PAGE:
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Raphael Saadiq Concert Review

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By Lorrie Irby Jackson – Dallas South News Contributor

Combining a 60’s-esque vibe and organic neo- soul with a modern cool kat swagger, former Tony Toni Tone front man Raphael Saadiq entranced and electrified a nearly-packed House of Blues in Dallas last Tuesday night.


The fashionable over-thirty crowd was treated to a performance worthy of the true-school era of R&B; a six piece band, a pair of superb background singers and, of course, Mr. Saadiq, who stood out with a crimson tux and oversized dark-rimmed glasses as he plunged  into “100 Yard Dash,” “Keep Marchin’” and “Love That Girl.”

Easily looking a decade younger than his 43 years, the suave and svelte Raphael oscillated between smooth, Smokey-like vocals and his supple, sinewy tenor as he delivered hit after hit.

Love That Girl – Raphael Saadiq

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Not content to mire himself on Memory Lane all evening, Mr. Saadiq dusted off earlier hits from the 90’s and seamlessly strolled into his solo era, kicking off an instant party with truncated versions of “Be Here,” “Dance Tonight,” “Body Parts,” “Still Ray” and “Faithful.”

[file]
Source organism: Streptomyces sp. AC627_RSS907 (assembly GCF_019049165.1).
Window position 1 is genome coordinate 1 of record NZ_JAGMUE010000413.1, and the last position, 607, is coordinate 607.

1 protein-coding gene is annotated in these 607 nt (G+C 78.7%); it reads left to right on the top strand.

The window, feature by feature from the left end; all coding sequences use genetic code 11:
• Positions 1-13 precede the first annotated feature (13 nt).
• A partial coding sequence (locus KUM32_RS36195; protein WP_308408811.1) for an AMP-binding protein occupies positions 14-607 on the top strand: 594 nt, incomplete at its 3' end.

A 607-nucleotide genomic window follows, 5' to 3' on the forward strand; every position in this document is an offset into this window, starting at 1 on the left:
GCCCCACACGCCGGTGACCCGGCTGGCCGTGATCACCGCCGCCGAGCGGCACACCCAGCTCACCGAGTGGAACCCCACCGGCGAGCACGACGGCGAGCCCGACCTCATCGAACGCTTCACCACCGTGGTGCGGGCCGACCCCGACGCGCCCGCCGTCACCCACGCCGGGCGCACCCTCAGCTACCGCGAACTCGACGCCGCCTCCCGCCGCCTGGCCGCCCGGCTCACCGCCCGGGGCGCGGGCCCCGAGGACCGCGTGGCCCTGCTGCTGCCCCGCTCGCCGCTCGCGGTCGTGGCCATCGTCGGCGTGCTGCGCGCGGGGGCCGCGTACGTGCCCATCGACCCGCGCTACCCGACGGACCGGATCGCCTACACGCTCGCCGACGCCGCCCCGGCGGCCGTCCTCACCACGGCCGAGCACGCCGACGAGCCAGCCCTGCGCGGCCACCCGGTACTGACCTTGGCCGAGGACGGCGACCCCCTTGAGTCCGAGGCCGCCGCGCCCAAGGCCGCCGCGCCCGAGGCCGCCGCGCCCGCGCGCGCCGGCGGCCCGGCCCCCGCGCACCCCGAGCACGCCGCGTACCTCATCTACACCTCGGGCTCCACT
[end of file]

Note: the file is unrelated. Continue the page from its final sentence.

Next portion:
Displaying his ease at dabbling in multiple genres, he infused the chorus of Q-Tip’s “We Fight We Love” with just as much attitude as the rapper would have, and then stretched out the lusty opening verse of “Let’s Take a Walk”—“This place is crowded, don’t know bout’ you, I want some sex, some sex with you”—-into a  tambourine-edged, soul-shouting gospel revival.

And if his self-assured stage presence wasn’t enough, Mr. Saadiq’s audience rapport included shaking hands, call-and-response vocals and pulling a lucky young lady named Monique from the front row to cuddle with him—horizontally—at the edge of the stage as he sang the lovestruck “Sure Hope You Mean It.”  And while he didn’t even offer a medley of Tony Toni Tone hits, the depth and quality of his own diverse catalog was enough to keep even his waaaay-back-in-the-day fans satisfied.

Anjulie, a Toronto, Canada native and his opening act, had a soft and shy demeanor that suited her breezy pop material well (“Rain,” “Boom,” a cover of Annie Lennox’ “Why”, etc.). Her sound is decidedly girly, but the fact that she migrated from Toronto to NY with little more than a guitar and a dream signals that her street game is as sharp as her voice is sweet.

Edited by Shawn Williams

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